President Obama pauses as he speaks about the deal to raise the debt limit in the White House briefing room on Sunday.
President Obama pauses as he speaks about the deal to raise the debt limit in the White House briefing room on Sunday. Carolyn Kaster/AP
One day after reaching an agreement with President Obama to end the debt ceiling crisis, congressional leaders will try to sell that deal to fellow lawmakers Monday.
If all goes well, a bill increasing the debt ceiling by nearly $1 trillion could await the president's signature Tuesday. That's the day the Treasury Department had said the nation's first-ever default could occur if Congress failed to act.
As the Senate went into an emergency Sunday session at noon, chaplain Barry Black expressed the growing sense of doom that marked the debt ceiling crisis: "Save us, oh God, for the waters are coming in upon us," he said.
Eight-and-a-half hours later, Obama strode into the White House briefing room to figuratively throw a life raft to the imperiled U.S. economy.
"There are still some very important votes to be taken by members of Congress, but I want to announce that the leaders of both parties in both chambers have reached an agreement that will reduce the deficit and avoid default," he said.
Moments earlier, Majority Leader Harry Reid had announced the deal on the Senate floor.
"Democrats and Republicans have rarely needed to come together more than today," Reid said. "I know this agreement won't make every Republican happy. It certainly won't make every Democrat happy, either. But both parties gave more ground than they wanted to. And neither side got as much as it had hoped."
Senate Republican Leader Mitch McConnell of Kentucky (center) walks to the Senate floor to announce that a deal has been reached on the debt ceiling on Capitol Hill on Sunday.
Senate Republican Leader Mitch McConnell of Kentucky (center) walks to the Senate floor to announce that a deal has been reached on the debt ceiling on Capitol Hill on Sunday. Harry Hamburg/AP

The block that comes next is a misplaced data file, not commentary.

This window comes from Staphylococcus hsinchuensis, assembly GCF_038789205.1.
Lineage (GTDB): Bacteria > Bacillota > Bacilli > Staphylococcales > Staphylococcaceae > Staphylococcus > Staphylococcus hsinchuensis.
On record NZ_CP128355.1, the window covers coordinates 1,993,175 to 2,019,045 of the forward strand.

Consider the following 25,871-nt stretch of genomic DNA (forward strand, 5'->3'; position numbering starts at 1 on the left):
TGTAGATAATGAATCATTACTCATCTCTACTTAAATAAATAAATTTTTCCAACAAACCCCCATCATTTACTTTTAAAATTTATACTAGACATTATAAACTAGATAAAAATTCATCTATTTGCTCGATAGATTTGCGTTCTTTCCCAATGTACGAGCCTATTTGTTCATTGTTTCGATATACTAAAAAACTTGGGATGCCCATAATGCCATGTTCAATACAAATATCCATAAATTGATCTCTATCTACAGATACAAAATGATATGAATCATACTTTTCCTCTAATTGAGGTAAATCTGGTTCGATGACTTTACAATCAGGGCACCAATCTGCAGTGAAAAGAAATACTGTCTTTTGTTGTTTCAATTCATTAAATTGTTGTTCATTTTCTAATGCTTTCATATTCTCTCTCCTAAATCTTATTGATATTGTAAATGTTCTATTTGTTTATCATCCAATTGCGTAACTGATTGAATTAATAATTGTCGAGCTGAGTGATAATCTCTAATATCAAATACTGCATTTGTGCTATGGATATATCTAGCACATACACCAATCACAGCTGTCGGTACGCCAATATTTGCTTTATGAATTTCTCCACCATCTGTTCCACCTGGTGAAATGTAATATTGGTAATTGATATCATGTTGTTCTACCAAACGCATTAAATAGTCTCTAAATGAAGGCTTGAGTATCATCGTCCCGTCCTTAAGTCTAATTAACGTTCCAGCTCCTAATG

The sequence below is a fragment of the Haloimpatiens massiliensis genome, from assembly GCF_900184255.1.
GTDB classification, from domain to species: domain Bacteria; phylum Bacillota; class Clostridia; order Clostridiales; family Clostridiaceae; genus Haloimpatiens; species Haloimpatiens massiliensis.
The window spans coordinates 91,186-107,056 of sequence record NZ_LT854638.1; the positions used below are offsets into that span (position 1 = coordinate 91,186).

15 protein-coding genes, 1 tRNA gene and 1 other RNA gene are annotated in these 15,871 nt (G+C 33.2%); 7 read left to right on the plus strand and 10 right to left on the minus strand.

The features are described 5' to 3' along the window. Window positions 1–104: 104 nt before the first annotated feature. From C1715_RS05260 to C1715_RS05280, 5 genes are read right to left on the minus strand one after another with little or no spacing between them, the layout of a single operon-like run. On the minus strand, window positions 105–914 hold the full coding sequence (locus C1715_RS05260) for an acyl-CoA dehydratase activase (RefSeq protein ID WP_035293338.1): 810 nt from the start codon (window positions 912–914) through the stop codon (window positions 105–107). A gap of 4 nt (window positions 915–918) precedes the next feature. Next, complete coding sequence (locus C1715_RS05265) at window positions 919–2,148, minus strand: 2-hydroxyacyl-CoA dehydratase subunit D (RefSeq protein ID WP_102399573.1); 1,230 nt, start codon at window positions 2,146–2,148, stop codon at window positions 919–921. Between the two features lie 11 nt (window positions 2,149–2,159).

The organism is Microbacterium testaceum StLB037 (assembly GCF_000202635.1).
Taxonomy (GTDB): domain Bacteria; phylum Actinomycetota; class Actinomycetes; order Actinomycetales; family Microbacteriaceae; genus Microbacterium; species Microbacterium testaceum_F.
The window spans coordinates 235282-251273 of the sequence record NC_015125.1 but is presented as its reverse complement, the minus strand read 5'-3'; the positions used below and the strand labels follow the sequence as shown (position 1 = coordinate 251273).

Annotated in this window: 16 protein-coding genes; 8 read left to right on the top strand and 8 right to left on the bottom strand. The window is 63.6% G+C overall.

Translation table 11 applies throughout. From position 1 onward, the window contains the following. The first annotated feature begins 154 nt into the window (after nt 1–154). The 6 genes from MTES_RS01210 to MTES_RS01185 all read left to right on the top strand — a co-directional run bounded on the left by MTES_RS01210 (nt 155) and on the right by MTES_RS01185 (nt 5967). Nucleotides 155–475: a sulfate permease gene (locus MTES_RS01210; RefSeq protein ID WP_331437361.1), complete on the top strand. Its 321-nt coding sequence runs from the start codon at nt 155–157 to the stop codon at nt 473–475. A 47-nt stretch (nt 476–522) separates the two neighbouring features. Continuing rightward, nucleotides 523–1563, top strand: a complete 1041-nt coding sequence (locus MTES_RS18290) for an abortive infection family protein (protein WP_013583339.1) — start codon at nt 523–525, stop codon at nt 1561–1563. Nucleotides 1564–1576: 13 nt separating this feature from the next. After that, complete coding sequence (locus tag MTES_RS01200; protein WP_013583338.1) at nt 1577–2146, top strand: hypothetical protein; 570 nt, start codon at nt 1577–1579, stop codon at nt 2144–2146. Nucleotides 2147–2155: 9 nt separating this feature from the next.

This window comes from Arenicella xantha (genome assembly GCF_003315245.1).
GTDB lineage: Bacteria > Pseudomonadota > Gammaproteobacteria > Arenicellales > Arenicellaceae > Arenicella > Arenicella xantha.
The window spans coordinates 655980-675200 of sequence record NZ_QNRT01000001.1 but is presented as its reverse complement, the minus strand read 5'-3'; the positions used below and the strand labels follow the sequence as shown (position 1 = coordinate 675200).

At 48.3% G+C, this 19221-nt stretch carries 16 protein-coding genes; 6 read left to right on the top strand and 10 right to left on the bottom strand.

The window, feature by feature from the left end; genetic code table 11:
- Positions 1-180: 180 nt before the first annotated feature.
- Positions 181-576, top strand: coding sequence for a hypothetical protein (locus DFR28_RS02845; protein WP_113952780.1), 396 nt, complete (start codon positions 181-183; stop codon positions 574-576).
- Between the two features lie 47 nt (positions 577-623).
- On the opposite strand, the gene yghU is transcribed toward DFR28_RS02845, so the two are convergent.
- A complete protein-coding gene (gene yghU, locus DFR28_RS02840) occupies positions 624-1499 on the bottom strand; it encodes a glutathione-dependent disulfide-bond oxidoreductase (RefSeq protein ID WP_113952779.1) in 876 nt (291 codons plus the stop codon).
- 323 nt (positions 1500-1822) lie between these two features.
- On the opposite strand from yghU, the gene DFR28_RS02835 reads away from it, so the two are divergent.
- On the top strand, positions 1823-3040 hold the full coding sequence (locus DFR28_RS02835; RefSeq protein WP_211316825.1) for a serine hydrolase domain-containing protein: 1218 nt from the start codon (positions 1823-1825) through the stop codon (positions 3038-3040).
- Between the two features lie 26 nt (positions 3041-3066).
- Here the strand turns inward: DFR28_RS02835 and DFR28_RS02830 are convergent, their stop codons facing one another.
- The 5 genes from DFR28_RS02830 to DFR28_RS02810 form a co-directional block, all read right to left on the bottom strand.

But Reid himself appeared happy — getting a deal was a key test of his leadership, and it was also a crucial boost to his fellow Democrat in the White House who faces a re-election bid next year. Republican leader Mitch McConnell seemed happy as well — he and House Speaker John Boehner, after all, got their Democratic counterparts to agree to nearly a trillion dollars in spending cuts.
"I think I can say with a high degree of confidence that there is now a framework to review that will ensure significant cuts in Washington spending," McConnell said. "And we can assure the American people tonight that the United States of America will not for the first time in our history default on its obligations."
Earlier, House Minority Leader Nancy Pelosi told reporters she and her fellow Democrats were not entirely sold on the deal.
"We will all have to take a look at it, and we all may not be able to support it, or none of us may be able to support it," she said.
Pelosi may not have wanted to drive House Republicans away from the debt ceiling deal by appearing too enthusiastic about it. But fellow House Democrat Emanuel Cleaver, who is chairman of the Congressional Black Caucus, was openly hostile to that deal. On MSNBC, he called it a sugarcoated "Satan sandwich."
"I'm concerned about this because we don't know the details, and until we see the details, we're going to be extremely noncommitted," he said. "But on the surface, it looks like a Satan sandwich."
Senate Democrats also bemoaned the deal's initial deficit reduction being made up entirely of spending cuts, despite a frail economy and high unemployment.
"We are being told we have to cut back on government spending, and by cutting back on spending, we may also have a negative impact on our economy," said Dick Durbin, the Senate's No. 2 Democrat. "I'm afraid this dilemma is not going to serve our purposes very well. I'm not sure this is clear thinking."
Republicans are concerned about nearly half the spending cuts in the deal coming from defense. And Arizona Republican Sen. John McCain noted that even more defense spending could be cut should Congress fail to enact later this year additional deficit reductions to be recommended by a joint bipartisan committee.
"Of course those of us who are concerned about national security would be concerned about a defense cuts trigger, but remember, it would only be a trigger," McCain said.
Obama acknowledged the uncertain path that lies ahead for the deal on Capitol Hill.
"We're not done yet," he said Sunday night. "I want to urge members of both parties to do the right thing and support this deal with your votes over the next few days."
Congressional support for the deal could be tested as soon as Monday, when the Senate is expected to take it up. Unless it gets blocked by a filibuster, the deal raising the debt ceiling could go on to the House by Tuesday.